Terrifying, isn’t it audience members? It’s just a pity that this awe-inspiring Lake Toba has never been viewed as part of miraculous nature’s heritage, something that could become a source of inspiration from which several kinds of knowledge could be drawn. Earth science, mathematics, geology, history, the sciences of living and life and so on. Go on, try to tell people about Lake Toba and almost certainly their first thought is of recreation…so its fate is to be simply a tourist destination.
Meanwhile, according to the Mythology of Lake Toba . . . .
S a m o s I r
Heyyyyy! Don’t let your dialogue go on too long. It’s my turn to perform now.
N a r r a t o r
Hold on, I’m giving an introduction before you come on and the play begins. According to the legends of the Batak homeland, why did the explosion of the super Mount Merapi or the super volcano that eventually became Lake Toba occur?
S a m o s I r
Don’t tell everything at the start. The audience will leave long before we’re done.
N a r r a t o r
Okay…Boss. Members of the audience, before I hold my tongue (points at Samosir), this key character, who’s called Samosir, will play the part of the Farmer, Husband, and Father. If you need me, just call.
S a m o s I r
In the olden times there lived a poor farmer and he…Ah, this isn’t my dialogue. The Narrator should tell this part. Narrator…Narrator!
N a r r a t o r
-COMES RUNNING TO CENTRE STAGE
What is it?
S a m o s I r
You should tell the beginning of the story that provides a picture of my life and surroundings, you know, not me. Because I’m the one who portrays or plays the role.
N a r r a t o r
You told me to scram on the double just a minute ago! So don’t pretend you’re so smart only to be trapped in your own stupidity! Come on, get over there and get your flute. You play your flute while I narrate. But be careful that your flute doesn’t drown out my dialogue.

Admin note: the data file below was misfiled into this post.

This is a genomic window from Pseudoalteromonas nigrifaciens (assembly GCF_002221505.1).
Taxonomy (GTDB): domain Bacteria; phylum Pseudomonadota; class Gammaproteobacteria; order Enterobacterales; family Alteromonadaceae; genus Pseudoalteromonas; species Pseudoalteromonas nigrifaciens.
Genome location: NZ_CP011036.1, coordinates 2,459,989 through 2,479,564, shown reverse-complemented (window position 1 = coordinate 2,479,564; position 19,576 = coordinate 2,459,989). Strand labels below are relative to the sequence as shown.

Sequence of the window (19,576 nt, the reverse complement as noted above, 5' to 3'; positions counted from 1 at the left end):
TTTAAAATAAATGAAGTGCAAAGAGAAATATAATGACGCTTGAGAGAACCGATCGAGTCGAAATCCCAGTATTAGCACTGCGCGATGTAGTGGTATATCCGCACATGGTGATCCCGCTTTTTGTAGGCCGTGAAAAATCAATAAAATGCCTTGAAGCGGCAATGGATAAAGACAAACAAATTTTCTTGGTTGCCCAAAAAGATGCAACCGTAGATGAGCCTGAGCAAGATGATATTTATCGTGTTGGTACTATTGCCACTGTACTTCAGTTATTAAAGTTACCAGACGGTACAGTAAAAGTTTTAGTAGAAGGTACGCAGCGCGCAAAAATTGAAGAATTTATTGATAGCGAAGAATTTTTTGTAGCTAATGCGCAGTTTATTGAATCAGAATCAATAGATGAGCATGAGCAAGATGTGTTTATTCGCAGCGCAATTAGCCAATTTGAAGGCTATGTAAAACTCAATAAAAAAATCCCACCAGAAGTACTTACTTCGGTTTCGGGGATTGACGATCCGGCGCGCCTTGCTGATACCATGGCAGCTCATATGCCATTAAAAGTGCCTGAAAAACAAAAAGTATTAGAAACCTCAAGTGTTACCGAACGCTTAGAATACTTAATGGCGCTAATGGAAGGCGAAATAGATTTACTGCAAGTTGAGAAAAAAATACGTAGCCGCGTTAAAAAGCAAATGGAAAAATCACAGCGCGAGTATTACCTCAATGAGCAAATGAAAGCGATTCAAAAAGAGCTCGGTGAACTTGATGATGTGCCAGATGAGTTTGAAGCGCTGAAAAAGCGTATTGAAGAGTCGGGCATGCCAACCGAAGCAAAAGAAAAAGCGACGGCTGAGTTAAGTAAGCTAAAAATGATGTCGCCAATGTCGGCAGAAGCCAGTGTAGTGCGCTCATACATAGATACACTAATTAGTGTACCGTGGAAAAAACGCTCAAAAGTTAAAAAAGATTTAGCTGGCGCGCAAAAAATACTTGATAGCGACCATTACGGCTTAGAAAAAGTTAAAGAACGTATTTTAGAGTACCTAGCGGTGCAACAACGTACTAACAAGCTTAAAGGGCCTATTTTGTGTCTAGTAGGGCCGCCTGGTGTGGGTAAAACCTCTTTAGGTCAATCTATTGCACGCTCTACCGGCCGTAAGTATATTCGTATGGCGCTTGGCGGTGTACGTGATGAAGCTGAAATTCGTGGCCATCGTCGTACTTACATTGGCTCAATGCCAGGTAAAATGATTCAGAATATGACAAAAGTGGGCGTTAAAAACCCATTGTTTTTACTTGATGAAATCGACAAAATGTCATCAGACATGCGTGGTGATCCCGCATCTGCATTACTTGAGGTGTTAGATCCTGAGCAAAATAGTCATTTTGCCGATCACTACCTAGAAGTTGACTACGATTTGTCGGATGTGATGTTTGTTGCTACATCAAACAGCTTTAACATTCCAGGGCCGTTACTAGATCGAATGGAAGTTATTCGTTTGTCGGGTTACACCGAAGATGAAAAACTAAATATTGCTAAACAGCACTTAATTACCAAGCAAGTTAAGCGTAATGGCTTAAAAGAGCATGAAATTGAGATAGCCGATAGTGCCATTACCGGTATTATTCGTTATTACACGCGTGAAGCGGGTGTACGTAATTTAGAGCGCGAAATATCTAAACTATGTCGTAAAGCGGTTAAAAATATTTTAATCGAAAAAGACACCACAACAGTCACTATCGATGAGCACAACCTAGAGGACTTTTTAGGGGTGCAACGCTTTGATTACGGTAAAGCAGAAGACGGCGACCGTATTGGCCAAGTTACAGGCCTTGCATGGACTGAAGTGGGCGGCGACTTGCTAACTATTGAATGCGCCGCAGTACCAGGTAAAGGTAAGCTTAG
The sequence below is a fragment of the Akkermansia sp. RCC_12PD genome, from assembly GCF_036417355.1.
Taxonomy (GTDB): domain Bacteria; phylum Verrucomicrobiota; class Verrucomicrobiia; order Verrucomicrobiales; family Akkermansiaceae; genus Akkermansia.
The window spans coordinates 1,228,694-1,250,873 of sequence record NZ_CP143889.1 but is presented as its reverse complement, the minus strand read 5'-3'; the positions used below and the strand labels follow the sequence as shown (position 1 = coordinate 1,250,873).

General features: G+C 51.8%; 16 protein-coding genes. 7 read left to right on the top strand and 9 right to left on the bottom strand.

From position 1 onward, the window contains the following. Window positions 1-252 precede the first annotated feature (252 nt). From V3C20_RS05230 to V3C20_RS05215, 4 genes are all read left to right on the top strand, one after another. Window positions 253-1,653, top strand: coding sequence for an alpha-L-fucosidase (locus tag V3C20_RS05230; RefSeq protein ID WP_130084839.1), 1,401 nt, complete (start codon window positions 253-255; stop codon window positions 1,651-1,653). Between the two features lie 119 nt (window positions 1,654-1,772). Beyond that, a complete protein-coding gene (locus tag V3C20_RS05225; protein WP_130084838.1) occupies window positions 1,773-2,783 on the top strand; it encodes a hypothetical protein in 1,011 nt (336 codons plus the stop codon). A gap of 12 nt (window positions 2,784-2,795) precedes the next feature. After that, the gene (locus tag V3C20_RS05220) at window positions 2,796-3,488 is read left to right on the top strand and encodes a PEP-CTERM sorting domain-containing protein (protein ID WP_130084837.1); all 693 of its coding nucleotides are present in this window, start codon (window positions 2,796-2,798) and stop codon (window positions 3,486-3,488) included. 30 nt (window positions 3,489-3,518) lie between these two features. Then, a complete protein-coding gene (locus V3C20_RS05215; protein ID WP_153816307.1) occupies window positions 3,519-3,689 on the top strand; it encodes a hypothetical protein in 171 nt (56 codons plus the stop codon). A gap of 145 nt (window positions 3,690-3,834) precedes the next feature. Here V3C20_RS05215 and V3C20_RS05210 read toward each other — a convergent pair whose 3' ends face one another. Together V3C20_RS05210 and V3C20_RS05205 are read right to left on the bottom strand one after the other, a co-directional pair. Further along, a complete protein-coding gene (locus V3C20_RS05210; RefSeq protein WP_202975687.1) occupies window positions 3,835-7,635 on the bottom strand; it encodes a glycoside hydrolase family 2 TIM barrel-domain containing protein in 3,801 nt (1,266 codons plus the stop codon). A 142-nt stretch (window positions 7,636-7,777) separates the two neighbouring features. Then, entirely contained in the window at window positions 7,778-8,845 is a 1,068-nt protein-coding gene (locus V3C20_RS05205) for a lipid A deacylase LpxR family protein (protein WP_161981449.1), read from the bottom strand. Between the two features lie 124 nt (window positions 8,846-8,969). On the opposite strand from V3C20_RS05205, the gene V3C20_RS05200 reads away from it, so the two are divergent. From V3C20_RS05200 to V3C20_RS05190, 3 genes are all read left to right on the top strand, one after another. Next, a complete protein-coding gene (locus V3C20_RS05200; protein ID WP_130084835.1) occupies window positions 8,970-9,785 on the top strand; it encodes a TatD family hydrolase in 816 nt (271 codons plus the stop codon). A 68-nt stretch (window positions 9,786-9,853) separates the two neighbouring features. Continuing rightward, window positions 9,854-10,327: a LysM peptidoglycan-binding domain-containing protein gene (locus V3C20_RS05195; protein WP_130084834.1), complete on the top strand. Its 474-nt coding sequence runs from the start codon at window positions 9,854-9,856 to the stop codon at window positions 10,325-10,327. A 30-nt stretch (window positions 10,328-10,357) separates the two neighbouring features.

S a m o s I r – PLAYS THE FLUTE
N a r r a t o r
In the olden days as a result of a long drought, all the inhabitants of one village died of hunger. Except for a farmer named Samosir. He survived by chewing on some grassy roots that fell from a bird’s beak. Because the rains never graced the land with a visit, he left his home village to search for food. Till one day he came to a forest with plentiful fruit, flowers, a river flowing through it, and full of the back and forth twittering of wild birds. He was astonished and decided to dwell in that forest. He then opened a field and planted rice and vegetables.
Samosir lived with sufficient and even abundant food, but he was lonely. Observe, dear members of the audience! – POINTS AT SAMOSIR
S a m o s I r
All trees sprout leaves and some bear fruit. All animals live in groups and form families. Birds twitter merrily calling out to one another. Flowers that can only sway when the breeze blows are able to spread their seed. Trees, though they compete to get the most sunlight nonetheless still live peacefully side by side enjoying the rays of sun that gently caress their leaves and trunks.